Freedom from Shame
Childhood traumas can range from having faced extreme violence and neglect to having reckoned with feelings of not belonging, being unwanted, or feeling chronically misunderstood. You may have grown up in an environment where your curiosity and enthusiasm were constantly devalued. Perhaps you were brought up in a family where your parents had unresolved traumas of their own, which impaired their ability to attend to your emotional needs. Or, you may have faced vicious sexual or physical attacks. In all such situations, it is common to develop defenses around your most vulnerable feelings.
When childhood trauma continues over time and remains unresolved a form of post-traumatic stress can result called Complex PTSD (C-PTSD). This has significant consequences on mental and emotional health. It is understandable to experience feelings of helplessness and shame in complex PTSD.
“In order to heal, most people with C-PTSD must confront hopeless thoughts, painful emotions, and intolerable sensations. Navigating this territory requires careful guidance. It is all too common to get stuck in avoidance patterns, fall in a pit of despair, or become imprisoned by the negative thoughts. You can find freedom from shame and helplessness. This process requires gentleness, acceptance, and persistence.”
-Dr. Arielle Schwartz
When there is no way to stop abuse, end a situation of domestic violence, or convince a parent to stop drinking, a child feels powerless. Persistent childhood trauma is characterized by a state of “learned helplessness.” This term was initially introduced to describe how animals that were repeatedly exposed to an unavoidable shock would make no attempt to escape, even when given an opportunity to exit. Psychologist and researcher from the University of Pennsylvania Dr. Martin Seligman later extended an understanding of learned helplessness to people who feel and behave in a helpless manner when they have no control over a threatening situation.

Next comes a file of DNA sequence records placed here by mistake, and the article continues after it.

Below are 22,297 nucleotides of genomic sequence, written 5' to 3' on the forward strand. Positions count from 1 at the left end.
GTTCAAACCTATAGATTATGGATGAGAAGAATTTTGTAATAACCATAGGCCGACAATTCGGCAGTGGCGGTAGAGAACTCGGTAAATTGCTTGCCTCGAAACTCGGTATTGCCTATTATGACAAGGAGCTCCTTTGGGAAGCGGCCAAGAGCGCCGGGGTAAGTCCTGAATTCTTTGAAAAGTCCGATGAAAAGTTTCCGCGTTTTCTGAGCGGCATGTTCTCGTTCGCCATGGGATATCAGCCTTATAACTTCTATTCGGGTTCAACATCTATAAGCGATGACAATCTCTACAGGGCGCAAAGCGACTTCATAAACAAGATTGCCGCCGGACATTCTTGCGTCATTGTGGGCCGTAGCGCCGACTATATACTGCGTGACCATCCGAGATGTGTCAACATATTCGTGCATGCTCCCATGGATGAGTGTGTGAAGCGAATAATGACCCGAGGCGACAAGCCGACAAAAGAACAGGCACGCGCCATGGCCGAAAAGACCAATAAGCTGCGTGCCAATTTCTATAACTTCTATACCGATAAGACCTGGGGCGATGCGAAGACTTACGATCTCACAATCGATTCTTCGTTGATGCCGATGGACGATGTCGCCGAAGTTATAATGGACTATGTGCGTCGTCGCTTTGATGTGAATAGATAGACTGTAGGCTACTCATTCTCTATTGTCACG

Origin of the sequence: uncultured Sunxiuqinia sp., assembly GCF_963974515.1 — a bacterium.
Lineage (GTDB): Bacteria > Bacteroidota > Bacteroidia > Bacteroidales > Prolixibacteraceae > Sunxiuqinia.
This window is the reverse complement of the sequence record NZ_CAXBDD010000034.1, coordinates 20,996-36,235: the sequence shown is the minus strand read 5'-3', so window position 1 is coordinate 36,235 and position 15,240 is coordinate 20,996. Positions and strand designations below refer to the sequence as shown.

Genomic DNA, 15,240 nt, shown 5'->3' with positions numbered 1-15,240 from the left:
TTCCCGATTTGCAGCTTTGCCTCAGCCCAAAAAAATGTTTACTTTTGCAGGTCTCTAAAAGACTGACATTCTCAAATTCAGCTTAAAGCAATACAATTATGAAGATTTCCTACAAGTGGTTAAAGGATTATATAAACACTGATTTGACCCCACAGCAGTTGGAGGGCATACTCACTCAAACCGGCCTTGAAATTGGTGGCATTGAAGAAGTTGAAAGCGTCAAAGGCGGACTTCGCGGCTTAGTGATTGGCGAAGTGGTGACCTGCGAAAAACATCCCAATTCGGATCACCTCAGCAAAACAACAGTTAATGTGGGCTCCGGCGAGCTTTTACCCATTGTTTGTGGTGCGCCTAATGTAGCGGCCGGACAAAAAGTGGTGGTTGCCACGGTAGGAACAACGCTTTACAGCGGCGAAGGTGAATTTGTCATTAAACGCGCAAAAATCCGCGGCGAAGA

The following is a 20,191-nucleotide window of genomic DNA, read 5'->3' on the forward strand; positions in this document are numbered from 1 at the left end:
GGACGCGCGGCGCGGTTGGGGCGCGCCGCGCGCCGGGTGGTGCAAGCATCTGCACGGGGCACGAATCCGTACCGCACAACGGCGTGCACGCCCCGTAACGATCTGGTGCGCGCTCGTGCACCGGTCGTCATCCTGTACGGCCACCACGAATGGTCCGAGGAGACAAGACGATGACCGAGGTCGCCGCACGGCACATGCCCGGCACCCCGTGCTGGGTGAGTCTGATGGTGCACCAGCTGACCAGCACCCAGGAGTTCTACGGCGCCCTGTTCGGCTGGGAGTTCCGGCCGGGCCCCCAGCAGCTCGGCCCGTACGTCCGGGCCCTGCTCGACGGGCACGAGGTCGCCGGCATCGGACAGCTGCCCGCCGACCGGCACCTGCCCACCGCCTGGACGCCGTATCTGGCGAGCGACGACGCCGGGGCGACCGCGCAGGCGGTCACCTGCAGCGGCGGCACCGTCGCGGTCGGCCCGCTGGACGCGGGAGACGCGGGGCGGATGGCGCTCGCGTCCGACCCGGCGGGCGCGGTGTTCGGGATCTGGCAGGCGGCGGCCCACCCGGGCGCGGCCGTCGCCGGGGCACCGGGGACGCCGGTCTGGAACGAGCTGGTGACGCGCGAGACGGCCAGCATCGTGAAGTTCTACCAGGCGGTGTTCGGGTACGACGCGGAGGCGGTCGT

When you have been raised by untrustworthy caregivers, it is common to generalize your experience—you may feel as though no one can be trusted or that the world is completely dangerous. As you heal from C-PTSD, it’s important to recognize that you are safe now and have choices now. You are no longer stuck in the powerlessness of your past.
Shame is characterized by the belief, “I am bad.” This emotion is based upon a distorted sense of yourself as being unworthy, damaged, or a failure. Why is shame so pervasive? Young children are completely dependent upon caregivers for a sense of safety and connection in the world. As discussed earlier in the book, if you had an abusive caregiver, you faced a critical conflict: your biological drive to seek closeness from the very source of the terror you were trying to escape. Adults who were abused or neglected as children will often blame themselves. This can lead to persistent feelings of guilt and shame. EMDR therapist and author Dr. Jim Knipe proposes that this self-blame is a direct link to childhood logic—children will develop a fantasy that they are bad kids relying upon good parents to avoid confronting the terrifying reality that they are good kids relying upon bad parents.
When parents are frightening, abusive, or unavailable, children can feel confused about who is at fault. When children witness something bad, they feel bad. Inaccurate and judgmental thoughts such as the following ones perpetuate shame in complex PTSD:
- “There must be something wrong with me!”
- “I’m so stupid.”
- “I can’t seem to do anything right.”
- “I’m an emotional wreck.”
- “I’m just lazy.”